PepsiCo Inc. PEP -0.14% Chairman and Chief Executive Indra Nooyi received 2011 compensation valued at $17.1 million, according to a Securities and Exchange Commission filing released Friday, a 5.8% increase from the prior year driven primarily by an increase in the value of pension benefits.
Nooyi’s 2011 compensation included $1.6 million in base salary, up from $1.3 million, her first increase in base pay since becoming CEO in 2006. Stock and option awards totaled $9.5 million, roughly equal to year-ago levels, while her incentive plan compensation fell to $2.5 million from $3 million last year.
Nooyi’s pension value and non-qualified deferred compensation earnings was about $3 million, up from $2.1 million in 2010.
PepsiCo is undertaking a turnaround this year that will try to boost the company’s performance, especially in its Americas beverage division where sales have been lackluster. PepsiCo is slashing 8,700 jobs and boosting its marketing budget this year by up to $600 million that it will invest mostly behind a dozen global brands.
PepsiCo Inc. plans to spend up to $600 million more on marketing this year to try improve sales in North America and will lay off about 3% of its global work force to pay for it as part of a much-anticipated strategic overhaul to try to catch up to global rivalCoca-Cola Co.
PepsiCo’s job cuts will affect some 8,700 employees in 30 countries, and are part of a broader productivity program to slice $1.5 billion in annual costs from the global drinks-and-snacks giant by 2014.
Despite Pepsi’s move to cut costs and resurrect the Pepsi Cola brand, the board says it will stand by it’s CEO, Indra Nooyi. It sounds as if everyone agrees that Pepsi needs to be more aggressive in advertising its flagship brand, to compete with Coke. Once again, I don’t see a reason to layoff people to achieve that goal. Why not enlist those employees in helping transform the company, to once again improve the profitability and market share of the Pepsi brand?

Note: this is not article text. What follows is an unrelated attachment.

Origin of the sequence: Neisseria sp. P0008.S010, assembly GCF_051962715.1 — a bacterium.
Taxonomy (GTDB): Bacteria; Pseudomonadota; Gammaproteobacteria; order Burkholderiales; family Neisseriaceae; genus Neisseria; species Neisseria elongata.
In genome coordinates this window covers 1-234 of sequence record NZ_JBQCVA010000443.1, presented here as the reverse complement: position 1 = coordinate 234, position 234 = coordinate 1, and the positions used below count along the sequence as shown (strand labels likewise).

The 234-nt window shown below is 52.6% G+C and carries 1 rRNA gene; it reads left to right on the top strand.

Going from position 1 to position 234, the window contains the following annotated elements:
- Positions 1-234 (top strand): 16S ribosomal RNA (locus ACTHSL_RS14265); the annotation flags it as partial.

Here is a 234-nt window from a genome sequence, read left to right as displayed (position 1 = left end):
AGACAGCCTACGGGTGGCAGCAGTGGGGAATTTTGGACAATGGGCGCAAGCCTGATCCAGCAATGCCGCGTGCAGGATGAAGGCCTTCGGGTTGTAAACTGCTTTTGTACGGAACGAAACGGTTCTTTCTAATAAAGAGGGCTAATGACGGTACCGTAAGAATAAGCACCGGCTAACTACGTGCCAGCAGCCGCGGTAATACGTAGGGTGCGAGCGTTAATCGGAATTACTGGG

Due to a stagnant stock price over the past three years, Pepsi feels it needs to do something to demonstrate its commitment to earnings growth and to move in a positive direction by laying of 1% of its workforce, or 4,000 people.
Why are layoffs always the first response to distress? Pepsi has an abundance of products; maybe they have just spread themselves out to thin with their acquisitions and focus on the Frito-Lay snack division. Plus, this focus on “better-for-you” products at the expense of good ole’ Pepsi advertising and head-to-head competition with Coke will not keep Pepsi in the top of mind with consumers.
Consumers don’t eat soda and snack food because they are good for them–they eat them because they taste good and want a snack (and not always a healthy one!). In addition, consumers like the head-to-head competition between Coke and Pepsi; it forces them each to bring their best advertising, packaging, and new products to the table for consumers; it brings out the best in both of them.
Because of our research on downsizing, which you can download for free here, and my former work as Account Executive for the Pepsi Cola account, I don’t think downsizing is the answer. I think that getting back to basics and remembering what makes Pepsi exciting for its consumers is what will bring that stock price back up. When I would call on Coke, they would never utter the “P” word. Maybe it was arrogance, or maybe it was a total devotion to dominating the market. Maybe Pepsi needs to take on that same mind-set.
Just my two cents.